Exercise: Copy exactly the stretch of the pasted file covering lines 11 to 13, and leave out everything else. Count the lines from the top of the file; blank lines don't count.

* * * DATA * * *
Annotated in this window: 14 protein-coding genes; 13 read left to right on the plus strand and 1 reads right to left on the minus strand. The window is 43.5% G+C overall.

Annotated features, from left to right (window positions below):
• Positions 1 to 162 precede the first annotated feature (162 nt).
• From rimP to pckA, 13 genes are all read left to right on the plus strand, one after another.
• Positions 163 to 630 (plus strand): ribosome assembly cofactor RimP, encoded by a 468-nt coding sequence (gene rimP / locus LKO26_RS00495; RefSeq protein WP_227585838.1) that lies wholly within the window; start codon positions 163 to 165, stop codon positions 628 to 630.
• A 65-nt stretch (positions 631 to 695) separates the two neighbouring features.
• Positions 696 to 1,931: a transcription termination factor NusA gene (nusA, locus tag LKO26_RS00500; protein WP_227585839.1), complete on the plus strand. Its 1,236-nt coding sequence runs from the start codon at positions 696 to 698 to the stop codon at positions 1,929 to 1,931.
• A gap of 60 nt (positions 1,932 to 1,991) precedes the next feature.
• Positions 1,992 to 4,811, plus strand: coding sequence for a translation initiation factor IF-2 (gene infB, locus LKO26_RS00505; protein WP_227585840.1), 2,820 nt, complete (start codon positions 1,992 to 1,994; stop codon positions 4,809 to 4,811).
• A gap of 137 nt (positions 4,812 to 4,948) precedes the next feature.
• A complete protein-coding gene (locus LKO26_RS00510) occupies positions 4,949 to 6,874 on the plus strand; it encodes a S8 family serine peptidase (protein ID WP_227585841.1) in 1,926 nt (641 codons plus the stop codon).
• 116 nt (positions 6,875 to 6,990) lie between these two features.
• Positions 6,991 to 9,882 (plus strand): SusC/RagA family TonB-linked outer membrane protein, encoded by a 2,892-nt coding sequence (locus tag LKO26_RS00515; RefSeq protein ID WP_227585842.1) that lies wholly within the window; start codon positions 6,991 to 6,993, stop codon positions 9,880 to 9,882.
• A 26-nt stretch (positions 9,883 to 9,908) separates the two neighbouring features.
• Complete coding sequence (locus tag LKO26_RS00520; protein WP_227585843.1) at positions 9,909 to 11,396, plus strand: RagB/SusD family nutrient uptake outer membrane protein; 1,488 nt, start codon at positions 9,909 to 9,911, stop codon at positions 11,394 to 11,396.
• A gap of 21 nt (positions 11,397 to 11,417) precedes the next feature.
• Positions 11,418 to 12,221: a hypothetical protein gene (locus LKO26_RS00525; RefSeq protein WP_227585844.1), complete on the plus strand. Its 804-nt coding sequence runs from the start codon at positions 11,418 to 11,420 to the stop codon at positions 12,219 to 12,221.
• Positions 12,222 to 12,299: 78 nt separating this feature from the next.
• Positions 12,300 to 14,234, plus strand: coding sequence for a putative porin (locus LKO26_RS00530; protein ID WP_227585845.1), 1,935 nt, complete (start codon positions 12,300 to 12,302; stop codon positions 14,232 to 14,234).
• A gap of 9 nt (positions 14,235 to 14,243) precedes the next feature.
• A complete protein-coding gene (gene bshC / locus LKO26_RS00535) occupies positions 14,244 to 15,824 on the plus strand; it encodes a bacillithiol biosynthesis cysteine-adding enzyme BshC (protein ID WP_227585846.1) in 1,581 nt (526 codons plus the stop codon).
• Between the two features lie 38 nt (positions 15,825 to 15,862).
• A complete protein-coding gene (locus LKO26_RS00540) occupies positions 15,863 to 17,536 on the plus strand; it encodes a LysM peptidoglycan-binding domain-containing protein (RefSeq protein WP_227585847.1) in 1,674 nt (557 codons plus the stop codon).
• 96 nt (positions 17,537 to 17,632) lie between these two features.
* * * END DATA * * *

• A complete protein-coding gene (locus LKO26_RS00510) occupies positions 4,949 to 6,874 on the plus strand; it encodes a S8 family serine peptidase (protein ID WP_227585841.1) in 1,926 nt (641 codons plus the stop codon).
• 116 nt (positions 6,875 to 6,990) lie between these two features.
• Positions 6,991 to 9,882 (plus strand): SusC/RagA family TonB-linked outer membrane protein, encoded by a 2,892-nt coding sequence (locus tag LKO26_RS00515; RefSeq protein ID WP_227585842.1) that lies wholly within the window; start codon positions 6,991 to 6,993, stop codon positions 9,880 to 9,882.